NEW ORLEANS, LOUISIANA– Emily Hingle is an accomplished journalist of culture in the city of New Orleans. Recently, she has pivoted from journalist to book author/live concert facilitator.
Under the glow of tiki torches, she hosts a speakeasy-esque concert series in her own backyard. It’s an intimate view of live music, during a year when live music has been very much elusive.
“I have been going to see concerts my whole life. I have never realized how much a musician needs an audience and how much an audience needs a musician,” says Emily Hingle.
The concerts feature many of the prominent musicians and artists of the city; across genres. There is usually a fire pit, drinks and cozy, socially distanced fun. The concerts come at a time when New Orleans is musically dry and is a throw back to better days before the effects of the pandemic, when musicians were working and Emily was working on her book.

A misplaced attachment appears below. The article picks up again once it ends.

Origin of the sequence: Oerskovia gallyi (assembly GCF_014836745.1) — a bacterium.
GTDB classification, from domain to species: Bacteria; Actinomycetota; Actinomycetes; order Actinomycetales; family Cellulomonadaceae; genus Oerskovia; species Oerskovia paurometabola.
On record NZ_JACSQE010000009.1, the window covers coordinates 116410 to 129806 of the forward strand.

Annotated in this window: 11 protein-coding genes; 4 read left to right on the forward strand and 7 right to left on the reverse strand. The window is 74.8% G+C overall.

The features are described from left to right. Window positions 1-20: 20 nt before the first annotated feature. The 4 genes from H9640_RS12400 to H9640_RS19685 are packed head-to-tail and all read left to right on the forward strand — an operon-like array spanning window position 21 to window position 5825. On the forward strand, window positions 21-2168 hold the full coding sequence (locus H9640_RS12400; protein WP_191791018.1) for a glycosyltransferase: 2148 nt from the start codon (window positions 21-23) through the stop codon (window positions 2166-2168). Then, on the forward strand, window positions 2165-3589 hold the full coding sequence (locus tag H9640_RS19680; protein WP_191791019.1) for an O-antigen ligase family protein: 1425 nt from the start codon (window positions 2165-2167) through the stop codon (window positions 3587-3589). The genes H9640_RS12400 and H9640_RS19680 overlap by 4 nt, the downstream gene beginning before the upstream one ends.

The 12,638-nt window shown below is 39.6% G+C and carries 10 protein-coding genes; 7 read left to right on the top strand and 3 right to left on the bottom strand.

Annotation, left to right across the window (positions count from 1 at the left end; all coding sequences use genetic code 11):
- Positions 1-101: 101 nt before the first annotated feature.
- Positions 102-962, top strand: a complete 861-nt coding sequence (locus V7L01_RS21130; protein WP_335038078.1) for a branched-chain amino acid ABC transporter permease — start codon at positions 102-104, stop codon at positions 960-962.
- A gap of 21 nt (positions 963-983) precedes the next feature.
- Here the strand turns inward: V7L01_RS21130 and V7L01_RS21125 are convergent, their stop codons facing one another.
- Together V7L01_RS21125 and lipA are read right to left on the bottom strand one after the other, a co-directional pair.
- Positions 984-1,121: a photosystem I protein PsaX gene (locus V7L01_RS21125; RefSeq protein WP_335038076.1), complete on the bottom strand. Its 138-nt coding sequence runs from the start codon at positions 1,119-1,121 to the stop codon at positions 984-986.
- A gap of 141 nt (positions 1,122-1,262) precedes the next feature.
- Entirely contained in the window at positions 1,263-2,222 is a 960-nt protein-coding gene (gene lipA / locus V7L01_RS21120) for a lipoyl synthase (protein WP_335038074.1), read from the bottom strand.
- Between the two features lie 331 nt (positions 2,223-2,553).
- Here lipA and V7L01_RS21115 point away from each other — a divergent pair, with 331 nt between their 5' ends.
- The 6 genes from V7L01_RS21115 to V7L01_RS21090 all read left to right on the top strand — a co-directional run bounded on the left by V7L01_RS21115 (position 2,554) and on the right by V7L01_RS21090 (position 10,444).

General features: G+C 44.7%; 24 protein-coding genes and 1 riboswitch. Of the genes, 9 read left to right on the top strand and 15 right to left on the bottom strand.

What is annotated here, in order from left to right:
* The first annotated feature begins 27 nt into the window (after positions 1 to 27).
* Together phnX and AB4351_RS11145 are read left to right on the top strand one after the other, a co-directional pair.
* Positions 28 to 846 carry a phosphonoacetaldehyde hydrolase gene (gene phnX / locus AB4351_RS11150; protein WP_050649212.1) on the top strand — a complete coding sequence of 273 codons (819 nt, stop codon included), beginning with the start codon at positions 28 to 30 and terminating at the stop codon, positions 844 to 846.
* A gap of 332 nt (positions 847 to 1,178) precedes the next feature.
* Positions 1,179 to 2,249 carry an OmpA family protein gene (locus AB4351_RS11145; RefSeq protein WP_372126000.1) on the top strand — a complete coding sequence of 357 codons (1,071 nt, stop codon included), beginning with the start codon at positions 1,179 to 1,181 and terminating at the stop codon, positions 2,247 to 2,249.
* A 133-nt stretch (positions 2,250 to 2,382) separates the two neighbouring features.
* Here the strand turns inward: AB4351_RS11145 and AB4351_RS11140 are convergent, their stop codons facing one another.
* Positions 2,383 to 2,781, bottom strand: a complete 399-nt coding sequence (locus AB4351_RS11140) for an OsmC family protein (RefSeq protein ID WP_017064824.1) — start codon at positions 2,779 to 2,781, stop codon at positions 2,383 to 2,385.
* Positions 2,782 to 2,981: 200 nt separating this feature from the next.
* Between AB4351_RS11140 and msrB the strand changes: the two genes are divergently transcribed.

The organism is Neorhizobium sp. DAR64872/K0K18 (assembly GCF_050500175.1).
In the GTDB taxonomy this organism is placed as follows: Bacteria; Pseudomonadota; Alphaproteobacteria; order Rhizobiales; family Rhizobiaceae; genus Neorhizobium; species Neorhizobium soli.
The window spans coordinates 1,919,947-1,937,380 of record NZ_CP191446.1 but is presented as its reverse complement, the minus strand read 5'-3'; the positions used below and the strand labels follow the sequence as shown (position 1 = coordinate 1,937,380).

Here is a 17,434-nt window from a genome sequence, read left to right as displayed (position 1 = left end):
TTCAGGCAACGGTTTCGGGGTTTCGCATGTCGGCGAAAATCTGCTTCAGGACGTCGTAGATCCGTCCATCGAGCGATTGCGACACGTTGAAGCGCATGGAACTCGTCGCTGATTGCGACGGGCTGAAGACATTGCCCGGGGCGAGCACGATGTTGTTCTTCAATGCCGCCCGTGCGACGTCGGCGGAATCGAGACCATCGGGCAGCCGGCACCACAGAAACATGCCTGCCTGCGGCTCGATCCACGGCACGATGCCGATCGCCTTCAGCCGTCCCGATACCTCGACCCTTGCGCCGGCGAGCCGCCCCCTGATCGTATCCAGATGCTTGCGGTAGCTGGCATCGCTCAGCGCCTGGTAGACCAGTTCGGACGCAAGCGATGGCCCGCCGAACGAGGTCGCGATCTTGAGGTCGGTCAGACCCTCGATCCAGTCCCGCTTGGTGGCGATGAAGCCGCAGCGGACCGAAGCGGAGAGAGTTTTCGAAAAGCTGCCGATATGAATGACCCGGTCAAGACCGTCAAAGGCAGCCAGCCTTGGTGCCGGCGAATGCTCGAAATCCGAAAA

Band Room: New Orleans was completed this year by Emily and showcases 35 different bands in various practice spaces around the city. The project started as an idea during the Mardi Gras of 2015.
Emily recalls the day inspiration overtook her, saying, “I started calling musicians I knew in the city and I said I have a crazy idea, can I come to your practice space and take pictures of it? A lot of people were like why? It’s kind of dirty in here.”
Emily is on a mission to show the character of the musicians of New Orleans. It’s an idea that resonates even more powerful in the absence of music during the pandemic.
“These people work every day, several hours a day, spending a lot of their life force, as any artisan does, to put this together for you. If you do know some musicians, ask them about that. They love to talk about the process. It’s kind of like watching a cooking show. During cooking shows, you get to see all of the ingredients and how they are processed in relationship to the overall dish. With music, you didn’t see that part until now!”
Emily Hopes to continue her live concert series in the spring.